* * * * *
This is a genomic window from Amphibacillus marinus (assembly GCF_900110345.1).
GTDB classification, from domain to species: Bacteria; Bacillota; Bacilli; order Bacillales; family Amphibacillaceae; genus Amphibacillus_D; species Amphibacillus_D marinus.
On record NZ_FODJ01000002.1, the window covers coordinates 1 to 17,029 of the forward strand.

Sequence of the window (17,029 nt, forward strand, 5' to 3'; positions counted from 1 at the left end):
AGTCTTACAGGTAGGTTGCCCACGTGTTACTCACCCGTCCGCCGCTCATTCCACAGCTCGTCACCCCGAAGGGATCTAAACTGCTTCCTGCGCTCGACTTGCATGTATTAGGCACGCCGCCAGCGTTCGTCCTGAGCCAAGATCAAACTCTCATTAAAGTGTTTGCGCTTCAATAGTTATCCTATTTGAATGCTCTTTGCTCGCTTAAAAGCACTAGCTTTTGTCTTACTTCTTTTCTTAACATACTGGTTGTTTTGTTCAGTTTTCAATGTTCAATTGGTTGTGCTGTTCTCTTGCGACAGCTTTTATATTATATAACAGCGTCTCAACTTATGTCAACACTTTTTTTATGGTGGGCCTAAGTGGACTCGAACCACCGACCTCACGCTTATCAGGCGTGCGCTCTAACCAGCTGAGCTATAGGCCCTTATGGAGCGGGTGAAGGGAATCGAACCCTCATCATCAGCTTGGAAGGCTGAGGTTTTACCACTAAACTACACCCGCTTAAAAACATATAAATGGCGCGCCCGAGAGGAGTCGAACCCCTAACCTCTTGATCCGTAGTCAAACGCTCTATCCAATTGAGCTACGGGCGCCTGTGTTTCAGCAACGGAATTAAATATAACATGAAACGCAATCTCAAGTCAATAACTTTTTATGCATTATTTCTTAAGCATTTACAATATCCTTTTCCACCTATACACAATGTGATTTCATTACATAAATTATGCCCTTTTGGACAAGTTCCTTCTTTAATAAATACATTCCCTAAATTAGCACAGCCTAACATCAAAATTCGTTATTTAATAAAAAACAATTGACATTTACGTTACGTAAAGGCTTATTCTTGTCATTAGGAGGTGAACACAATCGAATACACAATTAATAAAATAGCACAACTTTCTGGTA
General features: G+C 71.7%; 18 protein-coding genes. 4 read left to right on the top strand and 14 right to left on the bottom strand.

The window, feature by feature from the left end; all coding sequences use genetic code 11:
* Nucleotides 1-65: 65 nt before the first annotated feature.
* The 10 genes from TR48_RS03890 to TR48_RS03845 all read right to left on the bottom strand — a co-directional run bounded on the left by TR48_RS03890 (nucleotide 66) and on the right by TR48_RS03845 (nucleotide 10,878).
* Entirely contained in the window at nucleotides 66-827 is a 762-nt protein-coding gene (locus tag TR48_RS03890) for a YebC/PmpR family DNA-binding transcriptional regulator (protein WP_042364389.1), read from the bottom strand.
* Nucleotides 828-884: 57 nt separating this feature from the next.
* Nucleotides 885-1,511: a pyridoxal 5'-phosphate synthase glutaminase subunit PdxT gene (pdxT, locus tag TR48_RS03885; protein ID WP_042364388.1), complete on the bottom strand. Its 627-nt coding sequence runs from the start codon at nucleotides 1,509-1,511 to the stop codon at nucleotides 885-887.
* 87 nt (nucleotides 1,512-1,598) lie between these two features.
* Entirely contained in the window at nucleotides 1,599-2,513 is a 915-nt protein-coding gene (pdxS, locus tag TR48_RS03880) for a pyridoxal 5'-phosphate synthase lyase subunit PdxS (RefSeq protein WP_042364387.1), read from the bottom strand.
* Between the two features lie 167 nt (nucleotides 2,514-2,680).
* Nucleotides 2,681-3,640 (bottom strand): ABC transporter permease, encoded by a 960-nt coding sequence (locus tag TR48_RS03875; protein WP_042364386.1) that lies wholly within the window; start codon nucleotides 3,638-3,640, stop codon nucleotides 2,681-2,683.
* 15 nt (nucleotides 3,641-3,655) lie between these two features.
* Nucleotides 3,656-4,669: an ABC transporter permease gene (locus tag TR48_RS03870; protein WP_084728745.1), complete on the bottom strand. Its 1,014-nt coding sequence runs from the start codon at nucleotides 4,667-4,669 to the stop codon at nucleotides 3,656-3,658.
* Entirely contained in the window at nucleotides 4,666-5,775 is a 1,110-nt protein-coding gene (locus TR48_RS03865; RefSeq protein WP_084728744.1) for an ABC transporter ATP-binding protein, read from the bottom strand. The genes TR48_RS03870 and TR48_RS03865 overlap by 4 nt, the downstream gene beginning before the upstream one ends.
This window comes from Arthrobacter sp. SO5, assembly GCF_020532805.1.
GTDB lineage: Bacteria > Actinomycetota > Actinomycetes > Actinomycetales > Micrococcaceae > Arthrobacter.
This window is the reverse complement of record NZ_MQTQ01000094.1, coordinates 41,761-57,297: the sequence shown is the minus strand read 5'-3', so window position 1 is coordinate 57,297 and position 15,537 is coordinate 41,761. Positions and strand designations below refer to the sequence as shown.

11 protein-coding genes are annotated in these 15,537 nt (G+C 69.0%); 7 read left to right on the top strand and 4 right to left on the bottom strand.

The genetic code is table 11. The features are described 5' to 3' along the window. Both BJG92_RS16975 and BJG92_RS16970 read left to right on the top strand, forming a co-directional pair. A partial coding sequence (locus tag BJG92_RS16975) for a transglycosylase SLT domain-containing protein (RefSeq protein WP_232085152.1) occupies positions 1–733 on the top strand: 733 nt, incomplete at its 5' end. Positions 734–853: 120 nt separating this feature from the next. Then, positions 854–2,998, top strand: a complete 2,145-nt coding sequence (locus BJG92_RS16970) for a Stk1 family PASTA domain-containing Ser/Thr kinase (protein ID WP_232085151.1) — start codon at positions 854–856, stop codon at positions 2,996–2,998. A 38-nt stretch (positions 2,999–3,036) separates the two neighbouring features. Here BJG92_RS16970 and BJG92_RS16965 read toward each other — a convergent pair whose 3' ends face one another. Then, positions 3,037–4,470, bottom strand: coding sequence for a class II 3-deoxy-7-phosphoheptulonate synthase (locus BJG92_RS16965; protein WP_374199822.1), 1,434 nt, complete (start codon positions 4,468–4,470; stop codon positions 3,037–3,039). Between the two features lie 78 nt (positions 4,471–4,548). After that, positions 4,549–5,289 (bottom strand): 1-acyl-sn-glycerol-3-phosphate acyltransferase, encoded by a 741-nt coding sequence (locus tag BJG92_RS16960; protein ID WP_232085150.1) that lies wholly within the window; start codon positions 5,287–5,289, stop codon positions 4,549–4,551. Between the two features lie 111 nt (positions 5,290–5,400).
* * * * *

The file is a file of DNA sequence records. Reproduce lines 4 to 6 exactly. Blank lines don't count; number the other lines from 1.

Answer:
Sequence of the window (17,029 nt, forward strand, 5' to 3'; positions counted from 1 at the left end):
AGTCTTACAGGTAGGTTGCCCACGTGTTACTCACCCGTCCGCCGCTCATTCCACAGCTCGTCACCCCGAAGGGATCTAAACTGCTTCCTGCGCTCGACTTGCATGTATTAGGCACGCCGCCAGCGTTCGTCCTGAGCCAAGATCAAACTCTCATTAAAGTGTTTGCGCTTCAATAGTTATCCTATTTGAATGCTCTTTGCTCGCTTAAAAGCACTAGCTTTTGTCTTACTTCTTTTCTTAACATACTGGTTGTTTTGTTCAGTTTTCAATGTTCAATTGGTTGTGCTGTTCTCTTGCGACAGCTTTTATATTATATAACAGCGTCTCAACTTATGTCAACACTTTTTTTATGGTGGGCCTAAGTGGACTCGAACCACCGACCTCACGCTTATCAGGCGTGCGCTCTAACCAGCTGAGCTATAGGCCCTTATGGAGCGGGTGAAGGGAATCGAACCCTCATCATCAGCTTGGAAGGCTGAGGTTTTACCACTAAACTACACCCGCTTAAAAACATATAAATGGCGCGCCCGAGAGGAGTCGAACCCCTAACCTCTTGATCCGTAGTCAAACGCTCTATCCAATTGAGCTACGGGCGCCTGTGTTTCAGCAACGGAATTAAATATAACATGAAACGCAATCTCAAGTCAATAACTTTTTATGCATTATTTCTTAAGCATTTACAATATCCTTTTCCACCTATACACAATGTGATTTCATTACATAAATTATGCCCTTTTGGACAAGTTCCTTCTTTAATAAATACATTCCCTAAATTAGCACAGCCTAACATCAAAATTCGTTATTTAATAAAAAACAATTGACATTTACGTTACGTAAAGGCTTATTCTTGTCATTAGGAGGTGAACACAATCGAATACACAATTAATAAAATAGCACAACTTTCTGGTA
General features: G+C 71.7%; 18 protein-coding genes. 4 read left to right on the top strand and 14 right to left on the bottom strand.